Grinding: A Machining Process
Grinding is a machining process used to improve surface finish, cut hard materials, and tighten the tolerance on flat and cylindrical part surfaces by removing a very small amount of material. While the grinding process has been vastly improved upon with the addition of CNC, it is still a very slow way to remove stock from a part. It is a near must when you need to achieve one of the following:
- A very high surface finish.
- Very tight tolerances on both flat and round areas. (0.0005 to 0.000050 inches)
- Flatness over large surface areas requiring compliance within 0.001 inches.
- Removal of finish materials is difficult utilizing other machining processes due to the material’s hardness.
There are a variety of grinding methods and machines that perform them. A few of these machining methods are Surface Grinding, Cylindrical Grinding, Internal Grinding, Centerless Grinding and Vertical Surface Grinding among others.
Grinding operations of all kinds like outside diameter (OD) grinding and internal diameter (ID) grinding are also being done on CNC grinders. CNC has even opened up a new technology, c ontour grinding, previously infeasible due to technology constraints.
CNC grinders are equipped with a computer consisting of one or more microprocessors and storage units, a user interface for programming and other interfaces that enable the CNC grinding machines to work in conjunction with CAD/CAM software systems. All of this enables a CNC machinist to instruct the CNC grinding machine to execute the exact movements necessary to create the precision ground part.
Centerless grinding is utilized when you need to grind material from the outside diameter of a cylindrical part or bar without the use of centers. Because no centers are drilled into the ends of the part or bar to assist with work holding the part is held in place during the grinding process by the grinding wheel, a work rest blade and the regulating wheel. Pressure is applied during the process to remove a desired amount of material. Utilizing this method, parts can be ground speedily and without much human intervention. The maintenance required may be as simple as feeding the parts into the grinder, occasionally dressing the wheels and adjusting the size settings so that parts maintain tolerance.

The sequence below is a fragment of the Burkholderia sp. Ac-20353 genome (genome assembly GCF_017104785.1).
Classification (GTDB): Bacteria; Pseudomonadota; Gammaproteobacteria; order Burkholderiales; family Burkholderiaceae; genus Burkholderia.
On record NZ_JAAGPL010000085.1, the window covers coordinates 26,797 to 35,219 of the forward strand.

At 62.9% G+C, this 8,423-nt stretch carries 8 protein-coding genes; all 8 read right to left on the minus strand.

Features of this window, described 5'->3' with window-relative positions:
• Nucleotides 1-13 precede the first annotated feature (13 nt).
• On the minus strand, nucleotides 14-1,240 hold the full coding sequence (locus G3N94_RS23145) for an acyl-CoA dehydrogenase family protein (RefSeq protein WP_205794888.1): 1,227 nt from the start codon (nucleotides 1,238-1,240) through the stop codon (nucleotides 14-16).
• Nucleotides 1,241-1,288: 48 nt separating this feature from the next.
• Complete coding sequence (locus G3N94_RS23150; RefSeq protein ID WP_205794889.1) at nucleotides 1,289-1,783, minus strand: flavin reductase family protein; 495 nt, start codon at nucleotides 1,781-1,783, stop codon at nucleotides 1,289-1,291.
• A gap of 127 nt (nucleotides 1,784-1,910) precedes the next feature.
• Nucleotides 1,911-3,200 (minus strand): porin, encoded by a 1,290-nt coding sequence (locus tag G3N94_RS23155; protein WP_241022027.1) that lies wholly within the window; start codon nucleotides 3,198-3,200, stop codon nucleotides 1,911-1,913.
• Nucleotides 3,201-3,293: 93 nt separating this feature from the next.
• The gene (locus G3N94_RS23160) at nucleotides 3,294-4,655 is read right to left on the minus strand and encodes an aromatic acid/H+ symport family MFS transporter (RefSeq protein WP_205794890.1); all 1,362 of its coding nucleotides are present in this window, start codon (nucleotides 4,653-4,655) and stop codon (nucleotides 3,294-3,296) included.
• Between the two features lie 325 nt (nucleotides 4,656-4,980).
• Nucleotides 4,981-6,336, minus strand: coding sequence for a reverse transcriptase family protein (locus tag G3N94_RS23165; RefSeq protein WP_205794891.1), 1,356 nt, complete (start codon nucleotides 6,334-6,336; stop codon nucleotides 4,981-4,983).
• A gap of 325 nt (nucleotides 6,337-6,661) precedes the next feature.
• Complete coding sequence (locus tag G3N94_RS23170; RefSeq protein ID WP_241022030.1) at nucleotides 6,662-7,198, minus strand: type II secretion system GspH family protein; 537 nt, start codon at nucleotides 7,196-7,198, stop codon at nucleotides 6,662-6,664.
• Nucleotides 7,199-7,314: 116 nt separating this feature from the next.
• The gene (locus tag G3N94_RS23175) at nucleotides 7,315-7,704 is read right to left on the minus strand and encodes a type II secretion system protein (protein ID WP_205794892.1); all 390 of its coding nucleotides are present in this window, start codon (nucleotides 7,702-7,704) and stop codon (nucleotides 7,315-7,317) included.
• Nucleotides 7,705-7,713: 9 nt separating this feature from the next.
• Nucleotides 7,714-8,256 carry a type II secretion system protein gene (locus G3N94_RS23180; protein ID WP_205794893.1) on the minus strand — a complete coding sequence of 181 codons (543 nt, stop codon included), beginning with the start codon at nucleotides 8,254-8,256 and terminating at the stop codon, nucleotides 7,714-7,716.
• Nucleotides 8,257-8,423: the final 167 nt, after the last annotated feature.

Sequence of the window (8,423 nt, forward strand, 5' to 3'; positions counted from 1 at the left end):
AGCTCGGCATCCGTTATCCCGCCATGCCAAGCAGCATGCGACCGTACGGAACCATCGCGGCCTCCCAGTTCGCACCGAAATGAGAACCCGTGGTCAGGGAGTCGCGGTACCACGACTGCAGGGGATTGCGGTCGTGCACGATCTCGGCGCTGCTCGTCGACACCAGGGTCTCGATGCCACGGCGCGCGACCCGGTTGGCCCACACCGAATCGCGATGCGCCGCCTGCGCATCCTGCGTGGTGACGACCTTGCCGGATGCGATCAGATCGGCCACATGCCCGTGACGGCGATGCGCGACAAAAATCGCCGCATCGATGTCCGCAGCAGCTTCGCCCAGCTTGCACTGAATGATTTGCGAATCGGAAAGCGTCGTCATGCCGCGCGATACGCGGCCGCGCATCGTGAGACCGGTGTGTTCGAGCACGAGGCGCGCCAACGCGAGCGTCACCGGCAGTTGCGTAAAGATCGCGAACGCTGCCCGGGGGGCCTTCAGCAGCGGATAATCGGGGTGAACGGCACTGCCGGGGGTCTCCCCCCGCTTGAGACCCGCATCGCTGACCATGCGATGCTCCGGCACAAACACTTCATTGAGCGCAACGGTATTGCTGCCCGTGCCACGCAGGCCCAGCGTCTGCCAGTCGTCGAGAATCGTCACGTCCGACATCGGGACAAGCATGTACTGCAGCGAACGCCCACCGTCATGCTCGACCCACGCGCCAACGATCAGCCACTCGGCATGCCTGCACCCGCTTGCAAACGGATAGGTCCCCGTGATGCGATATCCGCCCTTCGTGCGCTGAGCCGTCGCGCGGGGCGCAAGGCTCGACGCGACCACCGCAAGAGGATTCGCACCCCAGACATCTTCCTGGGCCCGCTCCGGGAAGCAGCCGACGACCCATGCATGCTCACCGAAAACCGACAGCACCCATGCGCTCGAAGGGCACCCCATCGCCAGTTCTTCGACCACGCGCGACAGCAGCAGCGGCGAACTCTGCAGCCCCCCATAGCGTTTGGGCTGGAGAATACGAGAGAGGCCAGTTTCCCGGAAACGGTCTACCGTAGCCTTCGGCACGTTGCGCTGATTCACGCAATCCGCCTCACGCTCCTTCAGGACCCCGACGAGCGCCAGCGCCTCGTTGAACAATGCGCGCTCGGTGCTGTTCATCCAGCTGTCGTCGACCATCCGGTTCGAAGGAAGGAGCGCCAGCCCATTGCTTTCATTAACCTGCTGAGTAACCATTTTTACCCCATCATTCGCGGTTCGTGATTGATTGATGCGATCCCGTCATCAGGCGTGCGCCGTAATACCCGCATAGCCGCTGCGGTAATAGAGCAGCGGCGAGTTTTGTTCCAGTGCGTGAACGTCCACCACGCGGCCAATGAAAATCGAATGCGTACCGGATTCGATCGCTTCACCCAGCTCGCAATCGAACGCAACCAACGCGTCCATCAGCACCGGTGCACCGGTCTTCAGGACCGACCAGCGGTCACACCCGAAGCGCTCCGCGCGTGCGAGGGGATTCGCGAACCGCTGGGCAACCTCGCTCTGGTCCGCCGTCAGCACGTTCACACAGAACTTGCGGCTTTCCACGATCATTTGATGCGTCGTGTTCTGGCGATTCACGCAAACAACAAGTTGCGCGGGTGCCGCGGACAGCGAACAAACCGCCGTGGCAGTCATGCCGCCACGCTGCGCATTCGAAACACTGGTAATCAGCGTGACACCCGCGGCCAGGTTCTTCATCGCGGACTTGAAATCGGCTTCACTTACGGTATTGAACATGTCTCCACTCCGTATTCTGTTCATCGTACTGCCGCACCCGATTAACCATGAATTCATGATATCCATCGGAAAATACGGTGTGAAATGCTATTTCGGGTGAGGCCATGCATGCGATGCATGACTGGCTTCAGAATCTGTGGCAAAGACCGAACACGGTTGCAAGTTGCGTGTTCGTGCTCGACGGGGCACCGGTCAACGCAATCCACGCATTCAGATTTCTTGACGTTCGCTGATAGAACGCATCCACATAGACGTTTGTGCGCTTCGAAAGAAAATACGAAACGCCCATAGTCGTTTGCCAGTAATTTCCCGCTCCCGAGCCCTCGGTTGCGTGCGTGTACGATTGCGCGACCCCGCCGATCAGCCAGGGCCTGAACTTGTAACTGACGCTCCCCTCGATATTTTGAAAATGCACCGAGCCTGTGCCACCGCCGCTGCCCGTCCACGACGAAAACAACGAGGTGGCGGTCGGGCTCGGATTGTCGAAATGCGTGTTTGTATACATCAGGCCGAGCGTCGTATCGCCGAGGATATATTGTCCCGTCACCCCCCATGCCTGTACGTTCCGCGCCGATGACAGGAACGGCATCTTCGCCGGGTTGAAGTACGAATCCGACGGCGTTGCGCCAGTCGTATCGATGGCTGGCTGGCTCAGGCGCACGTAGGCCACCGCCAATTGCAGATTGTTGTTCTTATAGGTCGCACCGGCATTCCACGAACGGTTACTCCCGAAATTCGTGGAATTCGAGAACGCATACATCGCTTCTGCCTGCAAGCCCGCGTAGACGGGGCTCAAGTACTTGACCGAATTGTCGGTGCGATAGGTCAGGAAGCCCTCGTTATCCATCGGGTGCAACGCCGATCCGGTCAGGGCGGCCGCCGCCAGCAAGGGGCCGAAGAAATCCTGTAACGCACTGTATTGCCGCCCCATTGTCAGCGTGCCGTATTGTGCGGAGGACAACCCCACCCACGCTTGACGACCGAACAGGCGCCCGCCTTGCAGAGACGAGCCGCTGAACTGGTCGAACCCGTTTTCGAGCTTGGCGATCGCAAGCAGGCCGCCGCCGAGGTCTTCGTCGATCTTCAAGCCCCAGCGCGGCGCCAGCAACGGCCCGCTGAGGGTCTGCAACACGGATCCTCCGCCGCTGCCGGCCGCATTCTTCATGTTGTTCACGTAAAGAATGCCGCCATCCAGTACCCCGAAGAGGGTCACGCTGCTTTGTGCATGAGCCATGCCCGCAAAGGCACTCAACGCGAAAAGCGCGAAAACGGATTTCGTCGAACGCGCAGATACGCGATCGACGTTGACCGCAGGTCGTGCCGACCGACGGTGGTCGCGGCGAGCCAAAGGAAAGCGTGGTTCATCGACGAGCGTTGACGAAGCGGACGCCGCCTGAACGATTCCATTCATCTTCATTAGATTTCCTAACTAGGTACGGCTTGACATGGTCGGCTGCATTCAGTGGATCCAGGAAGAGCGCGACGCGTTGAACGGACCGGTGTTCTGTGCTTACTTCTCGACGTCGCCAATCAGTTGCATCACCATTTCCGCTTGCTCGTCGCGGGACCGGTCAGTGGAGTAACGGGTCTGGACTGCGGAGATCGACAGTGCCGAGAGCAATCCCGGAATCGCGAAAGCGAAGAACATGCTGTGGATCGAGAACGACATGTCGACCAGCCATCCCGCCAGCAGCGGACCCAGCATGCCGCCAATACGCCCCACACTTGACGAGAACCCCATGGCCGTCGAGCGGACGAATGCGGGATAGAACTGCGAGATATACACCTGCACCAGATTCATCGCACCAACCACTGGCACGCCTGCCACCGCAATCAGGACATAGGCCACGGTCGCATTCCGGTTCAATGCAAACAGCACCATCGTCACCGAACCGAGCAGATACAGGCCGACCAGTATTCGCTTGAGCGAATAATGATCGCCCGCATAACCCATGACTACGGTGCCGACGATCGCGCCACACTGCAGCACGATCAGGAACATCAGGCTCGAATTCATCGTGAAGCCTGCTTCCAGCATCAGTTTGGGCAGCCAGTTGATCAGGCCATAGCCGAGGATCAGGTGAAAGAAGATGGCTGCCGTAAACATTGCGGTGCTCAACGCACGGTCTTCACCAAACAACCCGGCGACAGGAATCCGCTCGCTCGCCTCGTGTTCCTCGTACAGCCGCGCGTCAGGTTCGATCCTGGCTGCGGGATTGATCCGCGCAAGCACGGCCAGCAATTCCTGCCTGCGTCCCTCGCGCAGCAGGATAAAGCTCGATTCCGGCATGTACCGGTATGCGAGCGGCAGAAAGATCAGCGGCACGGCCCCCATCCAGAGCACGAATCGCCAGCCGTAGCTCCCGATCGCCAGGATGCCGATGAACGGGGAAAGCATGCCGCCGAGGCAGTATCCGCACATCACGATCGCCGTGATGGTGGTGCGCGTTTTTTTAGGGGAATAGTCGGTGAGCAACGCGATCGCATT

The CNC cylindrical grinding process is also used for grinding the outside diameters of a part. Configured much like a lathe, the cylindrical grinder has a head and tail stock. The grinding wheel is typically positioned at the back of the machine and traverses the length of the part during the grinding process. The cylindrical part or bar is often held during this process on centers which have drilled into the part in preparation for grinding. CNC variables that need to be managed to achieve the desired finish and tolerance include grinding wheel speed, work speed and the traverse speed.
Surface grinders are used to grind flat parts into the proper level of finish and tolerance. The surface grinder has a simple configuration that consists of a movable table with a horizontally mounted spindle above it. The table (often magnetic) typically acts as the work holding device in the surface grinding operation. The surface table moves left to right and in and out ensuring that the grinding wheel covers the entire work area and does not linger too long in one portion of the surface. The horizontal spindle that has the grinding wheel attached to it may be adjusted in height to determine the amount of material to be removed in one pass. Successive adjustments are typically necessary to finish the part.
If your part requires extreme accuracy from inside diameters then chances are that it requires internal grinding. Internal grinding can achieve close tolerances even if your part has been pre-hardened. Internal grinding can be accomplished on a wide range of hole sizes.
While the size of the internal grinder is determined by the work holding diameter and the length of the grinding stroke careful attention must be paid to the length of cut to ensure accuracy. The basic configuration of an internal grinder consists of a work drive (which holds the part), the workpiece or the part being ground and the grinding wheel which is mounted on a mandrel. Typically internal grinding requires higher RPMs than other grinding methods in order to cut efficiently.
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